Morphological study of congenital megaureter

Vol. 48 No. 4, 2007


M. Vlad, N. Ionescu, A. T. Ispas, E. Ungureanu, Claudia Stoica

Congenital anomalies of the kidney and urinary tract are frequent. They can be detected once every 500 ultrasonography fetal examinations. Causes that determine a dilated ureter compared to the rest of the urinary tract are still partly unknown. If concerning the exploration and the clinical diagnosis of these anomalies important progresses have been made, the morphological research is still able to bring forth data that, together with genetic researches, may help reveal the pathogeny of the disease and may ease the planning of the screening genetic tests for early diagnosis. Material and methods. During the surgical operations realized in order to recalibrate the ureter, ureter fragments have been harvested, colored with 1% tionin, in sections thinner then 1 micron and examinated through immersion, ob. 100x. Other fragments have been prepared and examinated through electronic microscope. We have followed the structural modifications of the muscular tissue, nervous tissue, connective tissue and the rapports between these components. Results. Congenital megaureter presents qualitative and quantitative anomalies of the connective tissue and muscular tissue, and also structural modifications of the nervous tissue. Connective tissue. We have noticed the abundance of the connective tissue in congenital megaureter. Connective tissue, with an important representation of typical elements, such as fibroblasts, mastocytes and plasmocytes is partly hyalinated, dissociating muscular fiber bundles and nervous fiber bundles. Connective tissue/muscular tissue report is evidently increased. Muscular tissue. Muscular fibers are hypoplasic, smooth endoplasmic reticulum is present in the tubular form, rare mitochondria are vacuolized. Dense corps are increased in number, plasmatic membranes are folded. Sarcoplasm contains vacuolized organites. The nuclei are rigged with visible nucleoli. Nervous structures. We have noticed varied alterations of the axons and myelin. In some axons, there are multiple cavities that may produce the opacifiation of the entire axonal structure. The proliferation of the myelin sheath under the nodular form or vortex form produces the destruction of the axonal structure. Mitochondria are condensed, partially vacuolized. The modifications in the axonal structure and those of the myelin sheath determine modifications of the nervous excitability and conductibility. All the lesions we have pointed out in congenital megaureter participate in compromising of the peristaltic. Nervous and muscular structures lesions indicate a process of incomplete development of the ureter. They are structures that do not achieve functional maturation. We may consider congenital megaureter as a digenesis with hypoplasia.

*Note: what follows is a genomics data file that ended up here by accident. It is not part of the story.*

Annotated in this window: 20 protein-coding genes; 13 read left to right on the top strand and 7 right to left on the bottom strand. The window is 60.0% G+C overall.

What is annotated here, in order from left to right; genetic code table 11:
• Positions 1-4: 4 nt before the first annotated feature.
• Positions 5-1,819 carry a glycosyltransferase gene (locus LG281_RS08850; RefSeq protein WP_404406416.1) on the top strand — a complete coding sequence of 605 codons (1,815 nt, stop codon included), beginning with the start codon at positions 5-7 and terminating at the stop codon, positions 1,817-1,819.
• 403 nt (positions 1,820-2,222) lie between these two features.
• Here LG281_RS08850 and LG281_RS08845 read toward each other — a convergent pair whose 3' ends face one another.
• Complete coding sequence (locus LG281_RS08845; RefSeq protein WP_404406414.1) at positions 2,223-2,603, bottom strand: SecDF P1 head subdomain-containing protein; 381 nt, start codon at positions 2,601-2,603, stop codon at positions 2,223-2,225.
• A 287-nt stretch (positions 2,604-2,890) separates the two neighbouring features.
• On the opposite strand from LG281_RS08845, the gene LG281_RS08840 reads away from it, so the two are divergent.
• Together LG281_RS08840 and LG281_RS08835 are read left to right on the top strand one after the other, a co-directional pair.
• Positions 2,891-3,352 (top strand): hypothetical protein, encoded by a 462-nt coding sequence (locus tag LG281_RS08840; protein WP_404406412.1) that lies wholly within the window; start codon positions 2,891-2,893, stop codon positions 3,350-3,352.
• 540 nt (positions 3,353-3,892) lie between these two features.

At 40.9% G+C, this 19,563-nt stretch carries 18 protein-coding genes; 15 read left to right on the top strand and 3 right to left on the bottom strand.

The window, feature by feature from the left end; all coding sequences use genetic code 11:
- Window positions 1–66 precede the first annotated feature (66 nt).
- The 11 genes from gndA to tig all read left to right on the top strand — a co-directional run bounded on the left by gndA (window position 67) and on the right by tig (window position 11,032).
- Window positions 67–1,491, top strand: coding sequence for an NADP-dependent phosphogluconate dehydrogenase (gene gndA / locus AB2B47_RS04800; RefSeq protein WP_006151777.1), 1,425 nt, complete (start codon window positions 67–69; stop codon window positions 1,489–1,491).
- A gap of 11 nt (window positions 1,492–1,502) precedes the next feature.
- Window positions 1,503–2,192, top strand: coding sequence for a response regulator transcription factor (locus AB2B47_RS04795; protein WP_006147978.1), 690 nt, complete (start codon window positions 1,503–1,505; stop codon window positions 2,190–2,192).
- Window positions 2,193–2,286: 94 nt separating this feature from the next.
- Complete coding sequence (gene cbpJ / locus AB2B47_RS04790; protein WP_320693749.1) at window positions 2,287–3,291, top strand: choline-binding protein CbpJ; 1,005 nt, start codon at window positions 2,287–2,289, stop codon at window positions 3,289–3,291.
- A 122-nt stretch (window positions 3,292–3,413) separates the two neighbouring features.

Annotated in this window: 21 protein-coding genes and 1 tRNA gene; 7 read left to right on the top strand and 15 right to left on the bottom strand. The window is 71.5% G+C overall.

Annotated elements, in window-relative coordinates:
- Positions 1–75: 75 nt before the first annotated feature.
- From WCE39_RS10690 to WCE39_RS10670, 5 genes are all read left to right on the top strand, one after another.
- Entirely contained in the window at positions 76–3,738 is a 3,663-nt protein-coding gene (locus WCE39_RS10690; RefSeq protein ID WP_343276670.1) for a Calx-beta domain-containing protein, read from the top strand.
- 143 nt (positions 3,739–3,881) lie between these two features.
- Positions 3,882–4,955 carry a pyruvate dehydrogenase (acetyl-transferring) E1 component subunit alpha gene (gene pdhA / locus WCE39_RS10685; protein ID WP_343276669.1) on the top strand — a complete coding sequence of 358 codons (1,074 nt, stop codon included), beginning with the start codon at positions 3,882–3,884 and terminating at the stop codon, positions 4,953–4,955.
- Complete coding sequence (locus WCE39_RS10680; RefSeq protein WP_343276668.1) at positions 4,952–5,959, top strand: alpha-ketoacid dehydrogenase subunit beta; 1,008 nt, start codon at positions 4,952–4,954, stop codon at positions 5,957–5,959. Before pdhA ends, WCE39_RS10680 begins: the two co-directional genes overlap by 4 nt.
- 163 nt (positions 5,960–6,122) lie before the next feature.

Corresponding author: Marius Vlad, MD, PhD, e-mail:

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